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Enterprise Linux Today: IBM z900 Mainframe Design Reflects New Linux Emphasis

Oct 04, 2000, 22:29 (6 Talkback[s])
(Other stories by Scott Courtney)

"If you had any doubt of IBM's commitment to Linux on its mainframe servers, Tuesday's announcement of the new eServer z900 platform should put those doubts to rest. The zSeries is the top end of IBM's newly-named eServer product line, and it replaces all existing System/390 processors. The eServer label is being applied to some of IBM's already-released hardware, so for some products today's announcement is mostly a rebranding. At the mainframe end, the z900 represents a totally new hardware architecture -- and IBM is pushing Linux as a core product to run on it."

"Although IBM claims full backward compatibility with all System/390 software, the z900 is a significant upgrade in performance as well as a demonstration of IBM's semiconductor prowess. The CPU is built onto a multi-layered ceramic substrate and each multichip module (MCM) contains up to 16 CPUs. There are about 31 integrated circuits inside the MCM and they are connected to one another and to the module's external I/O bus by over 1000 meters of gold wire. The transistor tally on the MCM's ICs tops 2.5 billion, so each of those 31 chips inside is significantly complex in its own right. The whole thing is about 12.5 centimeters square. The raw cycle time of the processor unit is specified at 1.3 nanoseconds, and general-purpose registers are 64-bit length as is the memory address bus."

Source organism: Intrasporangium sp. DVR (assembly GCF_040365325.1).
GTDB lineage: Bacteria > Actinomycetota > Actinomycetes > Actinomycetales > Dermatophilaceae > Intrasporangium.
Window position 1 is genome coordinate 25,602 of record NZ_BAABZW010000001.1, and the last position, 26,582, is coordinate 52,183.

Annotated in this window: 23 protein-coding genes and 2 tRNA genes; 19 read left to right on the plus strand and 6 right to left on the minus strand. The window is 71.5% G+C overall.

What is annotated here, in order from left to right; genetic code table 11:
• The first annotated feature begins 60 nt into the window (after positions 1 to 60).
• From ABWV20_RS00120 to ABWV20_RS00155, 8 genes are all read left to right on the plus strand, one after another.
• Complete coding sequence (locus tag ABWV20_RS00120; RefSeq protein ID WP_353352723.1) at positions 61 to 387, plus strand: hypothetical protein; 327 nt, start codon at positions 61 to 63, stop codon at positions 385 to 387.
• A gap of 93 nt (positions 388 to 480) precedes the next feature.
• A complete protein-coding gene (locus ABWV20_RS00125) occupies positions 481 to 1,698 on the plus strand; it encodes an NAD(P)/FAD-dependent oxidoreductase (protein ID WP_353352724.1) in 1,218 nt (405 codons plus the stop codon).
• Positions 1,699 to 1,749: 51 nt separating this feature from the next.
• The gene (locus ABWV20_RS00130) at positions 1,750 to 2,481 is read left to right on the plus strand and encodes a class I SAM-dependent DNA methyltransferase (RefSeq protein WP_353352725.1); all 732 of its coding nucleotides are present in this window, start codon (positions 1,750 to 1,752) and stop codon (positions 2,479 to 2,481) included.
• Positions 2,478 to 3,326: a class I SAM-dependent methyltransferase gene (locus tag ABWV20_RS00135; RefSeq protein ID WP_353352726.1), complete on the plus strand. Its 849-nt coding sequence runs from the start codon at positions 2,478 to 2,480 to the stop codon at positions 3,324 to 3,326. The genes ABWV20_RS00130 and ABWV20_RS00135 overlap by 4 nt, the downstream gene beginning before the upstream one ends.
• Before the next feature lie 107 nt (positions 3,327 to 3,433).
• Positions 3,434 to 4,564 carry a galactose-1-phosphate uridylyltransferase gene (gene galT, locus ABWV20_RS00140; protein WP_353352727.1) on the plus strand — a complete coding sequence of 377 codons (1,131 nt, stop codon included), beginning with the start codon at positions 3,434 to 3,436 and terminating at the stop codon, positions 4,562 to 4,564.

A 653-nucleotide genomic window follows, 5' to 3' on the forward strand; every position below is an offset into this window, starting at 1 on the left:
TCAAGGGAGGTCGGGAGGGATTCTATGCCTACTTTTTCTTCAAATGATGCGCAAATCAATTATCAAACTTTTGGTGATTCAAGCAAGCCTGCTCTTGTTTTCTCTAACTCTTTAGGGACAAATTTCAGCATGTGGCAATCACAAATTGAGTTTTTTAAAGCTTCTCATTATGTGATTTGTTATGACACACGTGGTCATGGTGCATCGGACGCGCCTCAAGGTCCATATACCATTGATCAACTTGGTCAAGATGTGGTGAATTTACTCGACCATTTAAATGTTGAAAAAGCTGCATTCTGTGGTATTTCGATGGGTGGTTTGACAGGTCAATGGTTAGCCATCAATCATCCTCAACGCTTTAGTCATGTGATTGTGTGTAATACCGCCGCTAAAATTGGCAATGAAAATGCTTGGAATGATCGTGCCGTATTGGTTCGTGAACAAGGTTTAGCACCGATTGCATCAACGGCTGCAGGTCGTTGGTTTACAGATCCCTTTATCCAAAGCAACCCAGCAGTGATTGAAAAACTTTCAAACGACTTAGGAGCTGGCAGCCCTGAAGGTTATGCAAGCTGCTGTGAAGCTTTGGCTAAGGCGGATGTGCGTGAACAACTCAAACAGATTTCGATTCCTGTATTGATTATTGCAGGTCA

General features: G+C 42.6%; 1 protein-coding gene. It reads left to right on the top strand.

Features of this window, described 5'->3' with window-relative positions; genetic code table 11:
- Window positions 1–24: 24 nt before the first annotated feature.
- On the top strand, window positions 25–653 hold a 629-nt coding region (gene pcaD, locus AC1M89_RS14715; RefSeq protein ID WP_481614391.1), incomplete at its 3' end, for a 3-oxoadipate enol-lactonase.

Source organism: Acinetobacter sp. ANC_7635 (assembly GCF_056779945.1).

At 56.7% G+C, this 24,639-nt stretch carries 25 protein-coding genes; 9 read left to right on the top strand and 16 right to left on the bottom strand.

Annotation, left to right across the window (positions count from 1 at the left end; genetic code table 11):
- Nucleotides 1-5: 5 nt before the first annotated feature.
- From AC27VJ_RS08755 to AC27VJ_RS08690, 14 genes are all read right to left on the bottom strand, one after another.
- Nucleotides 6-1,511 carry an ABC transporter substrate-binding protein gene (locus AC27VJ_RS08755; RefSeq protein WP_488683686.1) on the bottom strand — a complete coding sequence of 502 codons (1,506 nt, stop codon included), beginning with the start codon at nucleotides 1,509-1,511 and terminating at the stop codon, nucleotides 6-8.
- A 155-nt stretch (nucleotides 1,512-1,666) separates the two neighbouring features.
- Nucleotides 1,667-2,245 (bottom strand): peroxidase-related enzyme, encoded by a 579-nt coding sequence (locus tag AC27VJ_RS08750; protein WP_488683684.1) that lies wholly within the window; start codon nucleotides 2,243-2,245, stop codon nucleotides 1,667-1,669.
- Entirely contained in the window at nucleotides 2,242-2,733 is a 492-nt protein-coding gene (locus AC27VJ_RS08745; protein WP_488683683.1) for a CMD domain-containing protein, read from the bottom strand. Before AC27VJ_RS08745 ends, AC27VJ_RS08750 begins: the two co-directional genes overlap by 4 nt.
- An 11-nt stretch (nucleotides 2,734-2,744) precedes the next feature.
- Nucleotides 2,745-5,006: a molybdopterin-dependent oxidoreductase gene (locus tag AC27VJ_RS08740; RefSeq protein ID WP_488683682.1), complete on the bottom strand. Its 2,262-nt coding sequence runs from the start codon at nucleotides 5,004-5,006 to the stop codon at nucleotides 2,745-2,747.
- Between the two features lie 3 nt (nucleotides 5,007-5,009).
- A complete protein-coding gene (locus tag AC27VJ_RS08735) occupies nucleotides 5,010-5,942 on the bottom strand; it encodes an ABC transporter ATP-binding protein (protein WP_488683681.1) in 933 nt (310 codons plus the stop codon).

"IBM claims approximately a 20-30 percent performance increase per processor over their S/390 "G6 model Z17" machine. In addition, the maximum number of CPUs per system has increased from twelve on the S/390 to sixteen on the z900. The math works out to about 70 percent faster at the top end of the z900, compared to the top end of the S/390. Of course, benchmarks like these are pretty synthetic and a lot depends on the operating system and the applications. In fact, IBM is claiming only 50-60 percent increase for the z900. Another aspect of performance is the system's ability to offload processing to specialized coprocessors, and here the z900 gains another edge...."

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